You overestimate both the power of Nazi Germany and any nation’s ability to launch a cross-ocean invasion without having a beachhead on which to amass troops. The D-Day invasion was one of the biggest efforts mankind has ever undertaken, and all they had to do was cross the English Channel into occupied territory where the residents wouldn’t fight back.
Anyway, the answer is that even given all the events in your scenario, Germany and Japan still lose. The U.S. was putting out immense amounts of arms at the end of the war, and hadn’t really strained its economy yet (income taxes were only at around 9% of GDP at the end of the war, close to what they are now). The U.S. economy grew throughout the war, whereas the GDP of all the other major belligerants shrank. Even so, the U.S. spent a smaller proportion of its GDP on the war than did anyone else, and had a lot of room to spend more.
To give you some idea of the economic power of the U.S., here are some facts:
The U.S. built more tanks in 1941 alone than the entire German production of tanks before and during the war. In total during the war, the U.S. built about 88,000 tanks versus 24,000 in Germany. But those numbers don’t tell the whole story, because German tank production was going full-blast in 1939 when the U.S. only made something like 300 tanks. If the war had lasted a couple more years the U.S. probably would have had 10 times the number of tanks as the entire axis.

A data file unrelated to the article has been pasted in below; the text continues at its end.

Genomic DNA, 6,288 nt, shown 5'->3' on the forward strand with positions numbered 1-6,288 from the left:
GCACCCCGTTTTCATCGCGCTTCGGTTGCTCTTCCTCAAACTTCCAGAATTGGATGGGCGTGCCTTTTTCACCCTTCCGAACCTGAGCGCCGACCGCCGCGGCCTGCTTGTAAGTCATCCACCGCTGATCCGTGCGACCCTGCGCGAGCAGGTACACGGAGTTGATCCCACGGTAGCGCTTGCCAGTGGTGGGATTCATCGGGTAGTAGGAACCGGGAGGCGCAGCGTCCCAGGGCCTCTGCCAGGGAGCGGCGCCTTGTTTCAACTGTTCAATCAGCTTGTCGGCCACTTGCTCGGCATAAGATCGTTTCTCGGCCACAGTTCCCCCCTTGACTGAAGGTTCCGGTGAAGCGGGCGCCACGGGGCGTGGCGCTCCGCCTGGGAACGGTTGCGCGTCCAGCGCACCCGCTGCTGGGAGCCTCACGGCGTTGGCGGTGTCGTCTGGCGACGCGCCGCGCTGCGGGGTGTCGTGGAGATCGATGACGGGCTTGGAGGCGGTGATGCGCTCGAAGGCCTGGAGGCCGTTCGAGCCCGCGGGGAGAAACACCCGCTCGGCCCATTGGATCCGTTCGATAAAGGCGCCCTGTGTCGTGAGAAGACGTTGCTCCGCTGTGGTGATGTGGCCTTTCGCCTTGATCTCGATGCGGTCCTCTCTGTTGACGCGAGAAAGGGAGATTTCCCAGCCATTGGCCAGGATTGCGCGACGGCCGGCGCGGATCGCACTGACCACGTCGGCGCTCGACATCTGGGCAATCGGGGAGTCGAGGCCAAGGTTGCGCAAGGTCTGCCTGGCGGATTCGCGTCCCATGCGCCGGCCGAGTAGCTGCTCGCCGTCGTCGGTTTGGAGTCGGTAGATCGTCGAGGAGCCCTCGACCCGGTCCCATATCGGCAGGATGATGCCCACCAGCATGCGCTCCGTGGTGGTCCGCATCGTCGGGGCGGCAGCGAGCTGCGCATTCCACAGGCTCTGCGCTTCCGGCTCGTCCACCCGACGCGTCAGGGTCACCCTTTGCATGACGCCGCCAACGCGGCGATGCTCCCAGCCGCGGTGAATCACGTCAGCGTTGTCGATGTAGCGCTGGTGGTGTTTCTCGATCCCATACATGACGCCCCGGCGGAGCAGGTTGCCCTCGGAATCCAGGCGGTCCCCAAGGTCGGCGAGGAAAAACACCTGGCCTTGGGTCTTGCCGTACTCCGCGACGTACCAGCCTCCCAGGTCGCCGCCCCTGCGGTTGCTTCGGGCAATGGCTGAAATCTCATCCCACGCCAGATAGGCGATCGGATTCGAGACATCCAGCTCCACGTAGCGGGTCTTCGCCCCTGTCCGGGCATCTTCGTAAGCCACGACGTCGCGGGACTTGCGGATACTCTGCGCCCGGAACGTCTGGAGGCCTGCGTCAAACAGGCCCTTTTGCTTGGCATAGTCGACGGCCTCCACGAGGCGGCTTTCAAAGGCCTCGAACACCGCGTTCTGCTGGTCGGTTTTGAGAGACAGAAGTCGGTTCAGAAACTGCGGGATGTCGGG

At the end of the war, the U.S. was producing almost 20 times as many aircraft per year as they were at the start of the war. The U.S. built 303,000 aircraft from 1940 to 1945. At the start of the war the U.S. also had one of the least advanced airforces. At the end of the war, they were producing the best aircraft in the world, and they were producing almost 300 aircraft per DAY.
More importantly, the U.S. was digging in for a long war, and was committing billions of dollars to new factory construction. Germany didn’t have the resources to do that, because it had committed everything it had to its current inventory and plants. So the amount of manufacture would have continued to increase in the U.S., while staying flat in Germany for a long time after a cease-fire. By the time the Germans could ramp-up production the U.S. would vastly outnumber them.
The U.S. hadn’t come close to tapping its pool of young men to fight, and could mount massive armies. In contrast, Germany was drafting young teens and committing so much of its production to war that the people were in poverty.
Japan and Germany’s only hope in the war was that they take some ground, and make it too expensive to take back, and eventually sue for peace. Neither of them had a gnat’s chance of taking over the world, separately or combined. If Germany had managed to conquer Britain, she would have had no chance of negotiating a peace. The U.S. would have had to find an alternate route of invasion, or simply continue to develop high-tech weapons at a blindingly vast pace until they could launch ICBM’s or whatever. But Germany had zero chance of successfully invading North America.